FROM: U.S. SECURITIES AND EXCHANGE COMMISSION
Litigation Release No. 23209 / February 27, 2015
Securities and Exchange Commission v. Tropikgadget FZE, et al., Civil Action No. 1:15 cv 10543-IT (United States District Court for the District of Massachusetts)
SEC Charges Operators of International Pyramid Scheme Targeting Latino Communities
The Securities and Exchange Commission today announced that it filed charges against three company officers and 12 promoters behind an international pyramid scheme targeting Latino communities in the U.S. The agency also obtained a court order to freeze the assets of the company officers, promoters, and related parties.
In a complaint filed February 25, 2015 in federal court in Boston that was unsealed yesterday, the SEC alleges that the Portuguese companies - operating under the name Wings Network - claimed to run a multi-level marketing company that offered digital and mobile solutions to customers, including apps and cloud storage. However, Wings Network's revenues actually came solely from selling memberships to investors, not from the sale of any products. The company relied upon the recruitment of new members, and commissions were paid to earlier investors with money received from later investors. The scheme raised at least $23.5 million from thousands of investors, including many in Brazilian and Dominican immigrant communities in Massachusetts.
According to the SEC's complaint, the scheme was orchestrated by Wings Network officers Sergio Henrique Tanaka of São Paulo, Brazil and Davie, Fla., Carlos Luis da Silveira Barbosa of Lisbon, Portugal, and Claudio de Oliveira Pereira Campos of Lisbon, Portugal. After establishing a network of lead promoters, recruitment of new members surged through the use of social media such as Facebook and YouTube. The promoters used Facebook to publicize "business meetings" that took place at hotels and other locations in Connecticut, California, Florida, Massachusetts, Pennsylvania, Texas, Georgia, and Utah. The promoters also set up storefronts or "training centers" to lure investors into attending Wings Network presentations. For example, one promoter used a storefront in downtown Philadelphia to make presentations to prospective investors, and another promoter rented office space in Pompano Beach, Fla., and spread the word in the local Latino community to attract prospective investors to come in and hear presentations.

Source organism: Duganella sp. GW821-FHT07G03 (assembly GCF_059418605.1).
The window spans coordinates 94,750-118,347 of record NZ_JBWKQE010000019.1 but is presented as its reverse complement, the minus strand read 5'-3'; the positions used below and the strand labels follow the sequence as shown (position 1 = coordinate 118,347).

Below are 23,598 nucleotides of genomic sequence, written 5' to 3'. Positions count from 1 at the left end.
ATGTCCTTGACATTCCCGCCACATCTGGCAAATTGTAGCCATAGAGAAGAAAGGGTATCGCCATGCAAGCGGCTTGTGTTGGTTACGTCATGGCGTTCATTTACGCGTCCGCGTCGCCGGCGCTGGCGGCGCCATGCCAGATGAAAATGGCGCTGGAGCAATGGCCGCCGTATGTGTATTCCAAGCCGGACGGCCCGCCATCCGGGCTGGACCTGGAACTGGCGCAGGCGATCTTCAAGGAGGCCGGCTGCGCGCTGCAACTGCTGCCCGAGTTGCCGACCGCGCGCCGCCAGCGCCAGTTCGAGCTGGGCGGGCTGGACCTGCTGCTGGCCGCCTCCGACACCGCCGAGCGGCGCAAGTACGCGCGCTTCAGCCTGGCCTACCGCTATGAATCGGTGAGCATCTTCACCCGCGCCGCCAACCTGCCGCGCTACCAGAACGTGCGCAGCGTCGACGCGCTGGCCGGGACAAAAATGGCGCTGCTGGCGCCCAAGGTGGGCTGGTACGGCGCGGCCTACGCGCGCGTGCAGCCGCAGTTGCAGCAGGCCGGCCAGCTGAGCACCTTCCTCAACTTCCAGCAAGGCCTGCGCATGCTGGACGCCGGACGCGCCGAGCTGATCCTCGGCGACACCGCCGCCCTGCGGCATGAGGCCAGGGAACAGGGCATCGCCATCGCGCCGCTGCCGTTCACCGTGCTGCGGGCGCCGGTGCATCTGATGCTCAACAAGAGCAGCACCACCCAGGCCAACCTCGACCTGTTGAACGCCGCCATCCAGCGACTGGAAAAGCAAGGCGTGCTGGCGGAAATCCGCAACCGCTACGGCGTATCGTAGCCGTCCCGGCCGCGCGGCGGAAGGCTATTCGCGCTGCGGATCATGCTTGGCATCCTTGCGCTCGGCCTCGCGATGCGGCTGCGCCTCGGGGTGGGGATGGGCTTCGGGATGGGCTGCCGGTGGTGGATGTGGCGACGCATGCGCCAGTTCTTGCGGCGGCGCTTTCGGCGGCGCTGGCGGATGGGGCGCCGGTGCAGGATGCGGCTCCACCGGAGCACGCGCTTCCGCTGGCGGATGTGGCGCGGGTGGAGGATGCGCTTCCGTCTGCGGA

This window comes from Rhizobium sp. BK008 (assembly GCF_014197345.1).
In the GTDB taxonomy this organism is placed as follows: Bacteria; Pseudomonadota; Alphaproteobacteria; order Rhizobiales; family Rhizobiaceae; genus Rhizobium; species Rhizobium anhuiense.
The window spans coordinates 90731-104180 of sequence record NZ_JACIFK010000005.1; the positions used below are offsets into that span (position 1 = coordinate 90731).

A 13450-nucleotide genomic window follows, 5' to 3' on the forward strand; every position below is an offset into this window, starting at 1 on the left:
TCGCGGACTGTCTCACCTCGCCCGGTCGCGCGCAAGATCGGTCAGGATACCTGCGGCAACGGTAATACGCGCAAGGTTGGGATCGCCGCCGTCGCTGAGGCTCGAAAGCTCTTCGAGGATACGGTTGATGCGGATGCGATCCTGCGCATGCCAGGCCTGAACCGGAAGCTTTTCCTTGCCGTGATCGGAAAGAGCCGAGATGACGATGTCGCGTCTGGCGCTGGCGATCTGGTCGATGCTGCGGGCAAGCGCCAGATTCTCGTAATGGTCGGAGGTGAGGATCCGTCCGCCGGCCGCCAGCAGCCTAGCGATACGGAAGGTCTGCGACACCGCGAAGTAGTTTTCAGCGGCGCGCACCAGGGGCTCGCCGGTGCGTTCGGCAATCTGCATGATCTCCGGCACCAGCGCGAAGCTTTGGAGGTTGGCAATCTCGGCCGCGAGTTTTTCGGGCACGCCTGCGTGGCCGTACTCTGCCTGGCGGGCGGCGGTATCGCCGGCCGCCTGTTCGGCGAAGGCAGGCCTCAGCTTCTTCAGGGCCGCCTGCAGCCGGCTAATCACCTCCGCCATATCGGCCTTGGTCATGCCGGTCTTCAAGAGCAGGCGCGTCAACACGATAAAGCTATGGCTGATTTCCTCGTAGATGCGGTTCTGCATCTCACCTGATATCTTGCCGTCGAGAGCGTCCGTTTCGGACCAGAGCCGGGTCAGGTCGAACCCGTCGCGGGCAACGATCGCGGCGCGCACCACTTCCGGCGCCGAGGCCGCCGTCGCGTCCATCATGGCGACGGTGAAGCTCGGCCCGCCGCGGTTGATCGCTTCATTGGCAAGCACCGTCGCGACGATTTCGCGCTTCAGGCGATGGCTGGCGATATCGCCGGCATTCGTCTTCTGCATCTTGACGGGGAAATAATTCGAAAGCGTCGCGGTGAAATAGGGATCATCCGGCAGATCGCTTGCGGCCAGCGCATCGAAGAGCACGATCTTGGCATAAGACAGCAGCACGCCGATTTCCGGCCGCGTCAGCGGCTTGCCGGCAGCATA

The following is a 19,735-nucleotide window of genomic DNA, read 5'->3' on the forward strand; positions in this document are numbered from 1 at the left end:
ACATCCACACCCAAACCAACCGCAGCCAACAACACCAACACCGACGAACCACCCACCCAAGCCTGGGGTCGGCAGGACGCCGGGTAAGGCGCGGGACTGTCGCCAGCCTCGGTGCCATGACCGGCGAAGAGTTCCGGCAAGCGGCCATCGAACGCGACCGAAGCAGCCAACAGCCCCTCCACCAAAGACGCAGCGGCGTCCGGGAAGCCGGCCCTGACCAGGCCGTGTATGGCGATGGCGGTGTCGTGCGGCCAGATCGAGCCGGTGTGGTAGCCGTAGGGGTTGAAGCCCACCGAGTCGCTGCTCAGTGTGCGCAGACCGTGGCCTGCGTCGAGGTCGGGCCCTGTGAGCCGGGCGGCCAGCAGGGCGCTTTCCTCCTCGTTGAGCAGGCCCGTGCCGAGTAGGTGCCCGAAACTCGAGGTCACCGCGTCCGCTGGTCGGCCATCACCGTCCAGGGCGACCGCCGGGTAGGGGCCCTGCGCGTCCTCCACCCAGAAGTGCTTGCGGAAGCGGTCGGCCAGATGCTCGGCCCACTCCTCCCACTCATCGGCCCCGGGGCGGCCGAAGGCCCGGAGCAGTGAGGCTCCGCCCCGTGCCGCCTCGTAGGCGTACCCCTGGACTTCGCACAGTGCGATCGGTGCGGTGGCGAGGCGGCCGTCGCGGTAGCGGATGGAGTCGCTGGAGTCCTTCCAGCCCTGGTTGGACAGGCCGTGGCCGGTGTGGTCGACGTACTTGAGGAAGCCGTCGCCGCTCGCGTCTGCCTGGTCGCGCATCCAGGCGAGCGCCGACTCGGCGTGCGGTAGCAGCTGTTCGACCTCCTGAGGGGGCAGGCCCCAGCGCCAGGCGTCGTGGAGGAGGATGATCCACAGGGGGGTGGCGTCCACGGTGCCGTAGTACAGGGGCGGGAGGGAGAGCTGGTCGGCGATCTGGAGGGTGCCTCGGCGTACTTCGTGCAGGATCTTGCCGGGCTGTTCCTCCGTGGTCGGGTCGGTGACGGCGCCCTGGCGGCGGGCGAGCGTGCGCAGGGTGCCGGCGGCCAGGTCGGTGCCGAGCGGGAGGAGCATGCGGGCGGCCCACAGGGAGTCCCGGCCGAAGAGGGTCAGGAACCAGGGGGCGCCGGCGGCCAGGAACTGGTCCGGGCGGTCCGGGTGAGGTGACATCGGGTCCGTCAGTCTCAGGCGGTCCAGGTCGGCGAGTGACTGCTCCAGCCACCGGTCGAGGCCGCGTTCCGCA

Several of the scheme's promoters charged in the SEC's complaint live in Marlborough, Mass., while others reside in Clinton, Mass., Sandy, Utah, Duluth, Ga., and Waco, Texas.
The SEC's complaint alleges that the Portuguese entities and principals Tanaka, Barbosa and Campos violated antifraud provisions Section 17(a) of the Securities Act and Section 10(b) of the Securities Exchange Act and Rule 10-b-5 thereunder, and registration provisions Section 5(a) and 5(c) of the Securities Act, and that the promoter defendants violated Section 5(a) and 5(c) of the Securities Act.
The SEC's investigation was conducted by Scott R. Stanley, Dawn Edick, John McCann, Deena Bernstein, and Amy Gwiazda of the SEC's Boston Regional Office. The SEC's litigation will be led by Ms. Bernstein.
The SEC appreciates the assistance of the Massachusetts Securities Division of the Massachusetts Secretary of the Commonwealth's office, which previously filed its own action against Wings Network and other parties, as well as the Comissão do Mercado de Valores Mobiliários of Portugal and the Procuradoria-Geral da República of Portugal.